When You Need to File Bankruptcy Now, But You Don’t Qualify For Chapter 7 Just Yet
Filing bankruptcy usually isn’t a decision that people decide to come to. It comes after months or years of amassing debts, creditor harassment, poor credit, and more. Filing bankruptcy can be helpful in several ways, and two of these are by clearing your debts and by activating the automatic stay. During your bankruptcy, you’re protected from repossessions, lawsuits, and more. Most individuals filing bankruptcy end up choosing either Chapter 7 or Chapter 13, with Chapter 7 being the more popular preference. But Chapter 7 bankruptcy is only available to those who meet certain income limitations. If you need to file bankruptcy now but don’t qualify for Chapter 7 bankruptcy yet, you may want to learn more about bankruptcy chapter conversion. If you have any more questions on the subject after reading this article, call our office for your free consultation at 480-448-9800.
The Automatic Stay
If you are going through an income change, you may be wondering why someone wouldn’t just wait until their income has stabilized before filing bankruptcy. The answer is that many people can’t afford to wait to enact the automatic stay. Many of our clients come to us because they have received notice that their mortgage lender is beginning the home foreclosure process, or that their wages are about to be garnished. These are just a few of the actions that the automatic stay can stop. It also stops lawsuits, evictions, utility service shut offs, repossessions of vehicles and other financed assets, and bank account levies. So, in some emergency situations, it may be worth paying for a Chapter 13 bankruptcy payment plan for a few months, then converting to a Chapter 7 bankruptcy when their average income has decreased, rather than suffer a loss like a home foreclosure. The automatic stay remains in place until the case is discharged or dismissed, unless a creditor successfully petitions the court for relief from the automatic stay.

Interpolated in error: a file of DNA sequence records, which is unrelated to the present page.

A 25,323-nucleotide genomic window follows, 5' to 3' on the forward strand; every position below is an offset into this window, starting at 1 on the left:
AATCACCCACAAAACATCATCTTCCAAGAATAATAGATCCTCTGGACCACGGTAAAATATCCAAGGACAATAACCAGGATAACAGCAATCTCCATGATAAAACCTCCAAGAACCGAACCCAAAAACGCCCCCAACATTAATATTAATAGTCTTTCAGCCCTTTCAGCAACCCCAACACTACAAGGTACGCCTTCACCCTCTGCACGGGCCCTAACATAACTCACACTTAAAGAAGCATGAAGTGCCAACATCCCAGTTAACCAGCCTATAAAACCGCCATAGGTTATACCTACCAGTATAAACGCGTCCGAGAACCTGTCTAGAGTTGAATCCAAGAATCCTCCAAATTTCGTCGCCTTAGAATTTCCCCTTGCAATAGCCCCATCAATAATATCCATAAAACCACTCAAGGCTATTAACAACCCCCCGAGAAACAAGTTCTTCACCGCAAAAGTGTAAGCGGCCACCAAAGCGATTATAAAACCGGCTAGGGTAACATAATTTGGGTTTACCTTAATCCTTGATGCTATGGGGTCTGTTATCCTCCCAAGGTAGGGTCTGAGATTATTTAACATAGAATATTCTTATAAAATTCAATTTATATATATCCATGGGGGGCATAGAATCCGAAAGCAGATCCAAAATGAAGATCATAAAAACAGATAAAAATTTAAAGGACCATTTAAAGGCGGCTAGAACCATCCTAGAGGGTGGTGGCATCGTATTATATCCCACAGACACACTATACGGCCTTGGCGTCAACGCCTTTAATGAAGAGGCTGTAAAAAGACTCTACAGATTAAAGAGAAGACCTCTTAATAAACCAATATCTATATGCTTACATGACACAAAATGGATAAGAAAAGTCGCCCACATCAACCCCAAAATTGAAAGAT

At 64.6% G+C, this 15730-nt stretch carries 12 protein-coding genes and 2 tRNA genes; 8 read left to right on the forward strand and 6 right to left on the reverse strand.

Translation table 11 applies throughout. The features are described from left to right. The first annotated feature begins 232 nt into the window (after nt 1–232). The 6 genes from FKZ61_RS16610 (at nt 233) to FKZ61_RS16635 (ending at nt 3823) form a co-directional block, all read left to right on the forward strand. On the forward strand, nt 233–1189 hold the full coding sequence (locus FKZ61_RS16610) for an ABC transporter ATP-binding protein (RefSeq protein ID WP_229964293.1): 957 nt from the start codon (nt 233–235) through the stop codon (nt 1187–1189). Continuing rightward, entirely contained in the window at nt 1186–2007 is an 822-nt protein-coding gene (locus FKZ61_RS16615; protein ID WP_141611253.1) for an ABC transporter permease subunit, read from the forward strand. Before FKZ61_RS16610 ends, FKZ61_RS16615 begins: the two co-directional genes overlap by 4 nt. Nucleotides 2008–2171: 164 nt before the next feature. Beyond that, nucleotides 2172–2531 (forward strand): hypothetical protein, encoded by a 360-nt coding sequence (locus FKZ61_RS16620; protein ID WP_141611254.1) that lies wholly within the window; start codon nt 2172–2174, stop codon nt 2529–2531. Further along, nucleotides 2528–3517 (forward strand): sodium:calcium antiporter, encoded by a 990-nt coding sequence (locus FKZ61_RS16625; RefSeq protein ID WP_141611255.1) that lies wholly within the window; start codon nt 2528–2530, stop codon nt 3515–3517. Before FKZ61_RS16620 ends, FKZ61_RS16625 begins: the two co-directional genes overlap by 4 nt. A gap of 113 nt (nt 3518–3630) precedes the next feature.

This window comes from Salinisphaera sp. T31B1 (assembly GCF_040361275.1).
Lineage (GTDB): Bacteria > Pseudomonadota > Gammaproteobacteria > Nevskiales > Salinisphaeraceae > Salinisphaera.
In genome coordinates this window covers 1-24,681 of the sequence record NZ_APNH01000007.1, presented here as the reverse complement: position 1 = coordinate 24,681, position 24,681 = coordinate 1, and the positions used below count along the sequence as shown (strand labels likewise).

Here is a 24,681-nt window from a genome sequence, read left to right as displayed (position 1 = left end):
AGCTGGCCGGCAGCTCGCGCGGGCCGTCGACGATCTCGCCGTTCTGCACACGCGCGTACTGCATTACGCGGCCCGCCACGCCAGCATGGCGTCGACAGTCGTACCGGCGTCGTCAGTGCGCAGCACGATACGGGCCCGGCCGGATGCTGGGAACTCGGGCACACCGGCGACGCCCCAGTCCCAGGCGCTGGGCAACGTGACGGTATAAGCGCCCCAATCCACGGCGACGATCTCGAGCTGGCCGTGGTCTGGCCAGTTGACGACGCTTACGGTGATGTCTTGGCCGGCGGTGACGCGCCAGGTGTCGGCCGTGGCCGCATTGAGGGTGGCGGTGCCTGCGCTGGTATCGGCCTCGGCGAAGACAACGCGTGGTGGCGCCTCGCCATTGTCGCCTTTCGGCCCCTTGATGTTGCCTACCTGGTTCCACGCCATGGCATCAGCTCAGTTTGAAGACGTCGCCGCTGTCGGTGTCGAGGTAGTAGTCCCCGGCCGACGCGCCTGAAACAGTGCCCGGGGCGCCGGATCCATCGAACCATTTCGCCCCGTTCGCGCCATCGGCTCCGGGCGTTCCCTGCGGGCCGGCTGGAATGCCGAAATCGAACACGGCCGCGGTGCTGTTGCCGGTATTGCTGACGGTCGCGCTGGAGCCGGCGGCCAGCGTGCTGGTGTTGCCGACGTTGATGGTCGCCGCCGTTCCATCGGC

Why Do Debtors Prefer Chapter 7 to Chapter 13?
Chapter 13 has its benefits, especially for those with relatively high income that need to work on a payment plan for secured and priority debts. Many people use it to catch up on payments for a vehicle they are about to lose to repossession, or a home they are about to lose to foreclosure. Chapter 13 bankruptcy is also the only chapter that can stop a wage garnishment from back child support. But when the bulk of your debt is in credit cards, medical bills, and other unsecured debts, Chapter 7 is usually the preferable option.
Chapter 7 clears most unsecured debts. The debtor, absent certain exceptions, won’t be required to repay any of those debts. The process takes 3 to 6 months. In comparison, Chapter 13 reorganizes debts into a payment plan. If the debtor doesn’t have enough disposable monthly income to pay off unsecured debts, they will be discharged at the end of the payment plan. However, the payment plan lasts either 3 or 5 years. Many people prefer to clear debts rather than repay them and are hesitant to enter the commitment of a 3 or 5 year legal matter.
Bankruptcy Income Qualification